The joy and the destruction of drug abuse, from both sides of the tracks
Getting high looks like a lot of fun in Horsedreams. Until it doesn’t. And then it looks really, really ugly.
The drug use starts off casually enough. A young man meets a young woman at a disco—Nell’s, for New Yorkers old enough to remember the 1980s—where champagne and cocaine fuel their budding romance. (In a series of alternating reminiscences, it’s clear that the details of their early relationship are a blur, since his story doesn’t quite match hers, but the important part is the fun they have getting blasted together.) More booze, more coke, and more nights behind velvet roped follow, and soon enough (or perhaps, too soon) Desiree and Loman are married and raising a baby in Westchester. Their youthful carousing fades as the demands of parenthood take over.
But Desiree, who couldn’t make it through her wedding or her pregnancy entirely sober, can’t quite leave the good times behind as a suburban mom. She starts sneaking a line of coke on the weekends, then more during the week, before she graduates to speedballs—mixing her coke with heroin. By the time her son Luka is three, she is a junkie shooting up horse, until she overdoses, needle in her arm on the floor of the bathroom, while her husband sleeps in the next room.
Left to raise a son on his own, Loman moves back to the city and hires a nanny to watch Luka. Mira, a 40-something black woman living in the projects in Harlem, first sees Loman as a rich white guy—an Upper East Side lawyer taking limos around town while someone else raises his kid. But she quickly realizes what they have in common: Addiction has ruined both their lives. He’s been left widowed and lonely; she’s lost her father and brother to drugs, and has to work at a job that makes poor use of her obvious intellect to support herself and her alcoholic mother. Mira knows the horrors of addiction, heroin in particular. So when she sees the telltale signs that Loman is sliding into a dangerous place, even putting Luka (now 10) at risk, she has to decide whether to stay in her place and keep her job, or confront her employer and risk her paycheck to protect the boy.
It’s tough to tell a fresh story about drug abuse, but playwright Dael Orlandersmith, who also plays Mira, has created a compelling piece of theater. Many of the elements are not new by themselves, but by bringing Mira and Loman together in her narrative, she can stress just how different addiction looks depending on race and class: Loman takes a limo to 125th Street to pick up his stash before returning to his tony apartment, chasing his heroin with expensive scotch, while Mira’s brother spent his last days on the floor of a filthy crack den, reduced to stealing to support his habit. Underneath these important but superficial details, though, Orlandersmith’s deeper point is that while Loman’s decline might look prettier, in the end, addiction is addiction—consuming, relentless, devastating. Heroin destroys a rich white man’s life just as surely as it destroyed a poor black man’s life.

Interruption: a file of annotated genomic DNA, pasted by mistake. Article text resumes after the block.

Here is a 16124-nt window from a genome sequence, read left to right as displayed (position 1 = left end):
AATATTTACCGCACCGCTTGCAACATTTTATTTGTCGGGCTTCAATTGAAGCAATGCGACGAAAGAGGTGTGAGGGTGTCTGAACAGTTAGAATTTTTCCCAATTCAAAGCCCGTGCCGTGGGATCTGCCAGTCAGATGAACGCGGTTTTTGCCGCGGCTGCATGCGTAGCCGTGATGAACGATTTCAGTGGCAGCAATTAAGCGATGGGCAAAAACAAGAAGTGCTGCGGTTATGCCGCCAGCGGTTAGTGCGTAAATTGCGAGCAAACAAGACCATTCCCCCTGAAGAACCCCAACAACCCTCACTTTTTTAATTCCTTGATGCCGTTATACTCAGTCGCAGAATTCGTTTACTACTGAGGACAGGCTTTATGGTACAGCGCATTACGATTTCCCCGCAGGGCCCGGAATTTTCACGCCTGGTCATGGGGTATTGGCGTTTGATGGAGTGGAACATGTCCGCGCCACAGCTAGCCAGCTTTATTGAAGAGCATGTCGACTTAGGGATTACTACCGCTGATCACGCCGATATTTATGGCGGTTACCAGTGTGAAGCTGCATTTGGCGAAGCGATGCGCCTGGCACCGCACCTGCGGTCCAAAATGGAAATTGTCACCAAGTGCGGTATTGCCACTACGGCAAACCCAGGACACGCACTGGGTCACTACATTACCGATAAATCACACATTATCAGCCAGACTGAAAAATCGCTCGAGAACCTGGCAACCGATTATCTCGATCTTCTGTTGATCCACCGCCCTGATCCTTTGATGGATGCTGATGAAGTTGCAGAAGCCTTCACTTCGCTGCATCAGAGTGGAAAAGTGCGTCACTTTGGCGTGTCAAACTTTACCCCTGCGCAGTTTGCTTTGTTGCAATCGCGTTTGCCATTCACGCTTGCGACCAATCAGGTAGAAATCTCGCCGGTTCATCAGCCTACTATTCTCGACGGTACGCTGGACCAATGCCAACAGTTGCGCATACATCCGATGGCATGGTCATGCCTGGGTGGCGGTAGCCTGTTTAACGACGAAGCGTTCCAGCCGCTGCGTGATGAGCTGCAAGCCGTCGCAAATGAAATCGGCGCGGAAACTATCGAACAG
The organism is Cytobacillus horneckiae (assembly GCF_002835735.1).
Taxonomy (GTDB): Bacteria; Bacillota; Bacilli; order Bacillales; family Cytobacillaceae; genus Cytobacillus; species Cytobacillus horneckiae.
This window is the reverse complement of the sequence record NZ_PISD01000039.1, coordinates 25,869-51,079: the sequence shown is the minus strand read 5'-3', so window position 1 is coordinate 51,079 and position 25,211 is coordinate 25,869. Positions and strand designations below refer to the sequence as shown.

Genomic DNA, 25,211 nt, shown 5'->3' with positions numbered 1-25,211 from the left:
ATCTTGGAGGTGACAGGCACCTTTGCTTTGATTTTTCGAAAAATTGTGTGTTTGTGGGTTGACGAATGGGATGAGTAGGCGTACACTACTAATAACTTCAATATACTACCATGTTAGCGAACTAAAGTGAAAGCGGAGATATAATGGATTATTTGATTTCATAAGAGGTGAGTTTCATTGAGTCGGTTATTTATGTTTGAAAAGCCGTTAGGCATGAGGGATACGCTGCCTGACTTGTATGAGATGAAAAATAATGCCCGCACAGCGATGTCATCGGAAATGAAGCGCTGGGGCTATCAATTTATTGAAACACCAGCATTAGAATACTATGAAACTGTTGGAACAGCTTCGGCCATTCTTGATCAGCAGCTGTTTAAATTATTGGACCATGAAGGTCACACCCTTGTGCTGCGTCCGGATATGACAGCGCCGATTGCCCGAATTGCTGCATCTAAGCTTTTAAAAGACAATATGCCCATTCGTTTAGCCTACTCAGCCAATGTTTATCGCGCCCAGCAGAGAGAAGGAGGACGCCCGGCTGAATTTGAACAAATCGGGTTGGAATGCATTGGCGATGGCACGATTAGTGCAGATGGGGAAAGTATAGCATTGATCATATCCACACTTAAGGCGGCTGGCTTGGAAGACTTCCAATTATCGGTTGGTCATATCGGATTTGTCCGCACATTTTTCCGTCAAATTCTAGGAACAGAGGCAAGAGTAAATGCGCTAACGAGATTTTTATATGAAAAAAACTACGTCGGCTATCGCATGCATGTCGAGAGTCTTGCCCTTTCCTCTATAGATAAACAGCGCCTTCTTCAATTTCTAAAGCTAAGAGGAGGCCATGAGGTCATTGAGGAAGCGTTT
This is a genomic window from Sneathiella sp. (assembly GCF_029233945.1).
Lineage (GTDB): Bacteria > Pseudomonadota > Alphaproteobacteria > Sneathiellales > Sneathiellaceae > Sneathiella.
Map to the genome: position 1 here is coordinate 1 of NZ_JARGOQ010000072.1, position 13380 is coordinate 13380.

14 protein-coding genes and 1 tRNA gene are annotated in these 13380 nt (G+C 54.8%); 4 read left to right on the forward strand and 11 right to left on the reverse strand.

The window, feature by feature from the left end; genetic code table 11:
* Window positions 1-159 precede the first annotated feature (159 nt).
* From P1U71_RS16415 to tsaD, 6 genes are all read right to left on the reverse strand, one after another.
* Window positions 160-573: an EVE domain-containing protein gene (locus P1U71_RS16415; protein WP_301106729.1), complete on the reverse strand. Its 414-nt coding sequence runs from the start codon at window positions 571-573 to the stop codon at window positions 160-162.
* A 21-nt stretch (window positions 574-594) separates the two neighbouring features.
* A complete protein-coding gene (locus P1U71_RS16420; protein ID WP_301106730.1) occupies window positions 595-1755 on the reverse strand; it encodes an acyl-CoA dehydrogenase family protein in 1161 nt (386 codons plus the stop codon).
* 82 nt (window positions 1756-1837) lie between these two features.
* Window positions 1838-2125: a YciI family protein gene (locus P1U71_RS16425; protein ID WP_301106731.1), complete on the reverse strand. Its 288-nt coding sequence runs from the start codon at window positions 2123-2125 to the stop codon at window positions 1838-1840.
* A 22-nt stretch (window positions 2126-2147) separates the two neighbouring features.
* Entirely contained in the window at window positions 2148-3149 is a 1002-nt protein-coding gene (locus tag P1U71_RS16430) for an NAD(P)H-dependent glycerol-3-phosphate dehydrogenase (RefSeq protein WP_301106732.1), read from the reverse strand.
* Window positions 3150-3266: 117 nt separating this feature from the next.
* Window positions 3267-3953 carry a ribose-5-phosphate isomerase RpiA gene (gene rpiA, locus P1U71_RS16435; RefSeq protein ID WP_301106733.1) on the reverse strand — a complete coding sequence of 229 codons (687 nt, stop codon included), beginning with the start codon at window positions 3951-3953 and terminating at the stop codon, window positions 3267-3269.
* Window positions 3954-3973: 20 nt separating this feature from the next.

Mira is the key to the play’s dramatic success, and Orlandersmith is more than up to the task, imbuing the character with integrity and intelligence without making her a saint. Michael Laurence has a long arc as Loman, and while he’s never particularly warm or sympathetic, he effectively falls apart before our eyes—starting as a cool playboy, morphing into a hard-working single dad, and finally devolving into a strung-out, disheveled junkie. The other characters are less fully drawn: Desiree dies early in the play, and Luka is, well, a kid, so there’s less for actors Roxanna Hope and Matthew Schechter to work with.
Director Godron Edelstein keeps the tension building during the intermissionless show, but the sections where characters tell their individual stories directly to the audience in monologues, or in snippets that overlap in verbal fugues, get more stagey and less effective as the play progresses. And Orlandersmith’s “horse” metaphors are similarly overdone: The child of heroin addicts plays with toy horses (which are displayed around the perimeter of Takeshi Kata’s minimalist set), and as he gets older, he takes horseback riding lessons—everyone says he seems like a natural around a horse. It might have been fun in a smaller dose.
Shortcomings aside, Horsedreams manages to depict addiction from multiple perspectives at once, offering an insightful view of an issue that’s black and white, and awful all over.
Horsedreams is showing at the Rattlestick Theater, 224 Waverly Place. Tickets are $55. call 212-279-4200.